26 October 2001

Rhizo – it can be contained

Rhizomania and British

Sugars vision of the crops

future were key themes at a

sun-soaked Beet UK event

near Kings Lynn, Norfolk.

Charles Abel reports.

Machinery coverage on p69

HAVE this years 69 new rhizomania cases killed all hope of the UK retaining its rhizomania-free status? That was a key question at Beet UK last week.

With so many new cases and the disease moving into new areas, including Cambridgeshire and Lincolnshire, many fear the EU could overturn that status and end the containment policy next March.

But British Sugar, the NFU and independent experts believe the containment policy can and should continue. "Our goal is to convince DEFRA that it is working and we believe we can," says Newmarket-based NFU policy adviser Sandra Nichols.

Disease expert Mike Asher of IACR Brooms Barn agrees. "This has been a very favourable year and there is no reason to expect new cases to continue at this level."

The long-term picture shows the UK is keeping the disease at bay. The total area of infected land is just 7000ha (17,290 acres), representing 1% of the beet area. By contrast Holland is almost 100% infected and France and Germany 50% infected, with new cases in France claiming 120,000ha (29,640 acres) each year.

New rhizomania-tolerant variety Concept, which moved on to the recommended list last year, offers good yield protection, Dr Asher admits. But that is not enough to allow a relaxation of the containment policy. "It would mean too much resting on one variety which has only been evaluated in trials."

Losing rhizomania-free status would hit other sectors too, including exports of seed potatoes and transplant stock to non-rhizomania countries, he says. "It affects more than just sugar beet."

British Sugar operations director Karl Carter fears DEFRA is looking to cut costs and may use the tolerant variety argument to back its position. But the industrys efficiency could suffer, leaving UK quota vulnerable to EU cuts, he says.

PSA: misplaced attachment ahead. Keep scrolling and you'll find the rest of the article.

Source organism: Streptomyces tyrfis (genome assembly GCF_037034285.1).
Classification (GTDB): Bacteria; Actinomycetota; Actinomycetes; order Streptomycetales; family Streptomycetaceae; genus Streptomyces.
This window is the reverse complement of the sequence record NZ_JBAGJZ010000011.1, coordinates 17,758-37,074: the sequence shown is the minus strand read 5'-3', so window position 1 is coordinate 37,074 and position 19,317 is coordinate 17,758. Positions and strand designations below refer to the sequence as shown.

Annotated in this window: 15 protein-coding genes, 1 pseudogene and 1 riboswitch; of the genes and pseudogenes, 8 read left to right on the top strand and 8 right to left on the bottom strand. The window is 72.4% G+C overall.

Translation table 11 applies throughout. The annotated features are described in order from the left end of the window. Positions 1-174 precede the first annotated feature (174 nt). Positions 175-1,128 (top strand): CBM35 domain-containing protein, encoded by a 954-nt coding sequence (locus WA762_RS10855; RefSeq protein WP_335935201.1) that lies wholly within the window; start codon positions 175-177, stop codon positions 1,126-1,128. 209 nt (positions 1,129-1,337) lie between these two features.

"Tolerant varieties are all right and some perform very well. But if rhizomania becomes widespread now, yield will almost certainly fall, which is why we are pressing to keep the containment policy. For each 1% yield loss, growers lose £1.5m."

The absence of any DEFRA staff or ministers from Beet UK demonstrates the attitude of policy makers to the sugar crop, notes NFU sugar beet committee chairman, Matt Twidale.

How much the compensation levy will need increasing this year will not be clear until DEFRAs Plant Health Inspectorate confirms the area of crop affected, notes Helen Kirkman, chief sugar beet adviser at the NFU.

British Sugar wants 20% more yield at 20% less cost. Unless rhizomania is contained that will be a big challenge, agree NFU regional policy adviser Sandra Nichols and IACR Brooms Barn scientist Mike Asher.

BEET UK HEADLINES

&#8226 BS 20:20 Vision – 20% more yield, 20% lower growing costs in five years.

&#8226 Guard EBA concessions.

&#8226 Leave headlands unplanted.

&#8226 Rhizo status set to change?

&#8226 New NFU web-site.

&#8226 Organic beet on schedule.

&#8226 700,000t quota traded.

&#8226 120 new growers, 1300 outgoers.

NFU beet web-site

Web-connected growers can now find out more about sugar beet issues, talk to other growers and let the NFU know what they think on key topics through a web-site launched at Beet UK. Visitors to www.nfunet.org.uk can register with the free site using their contract details.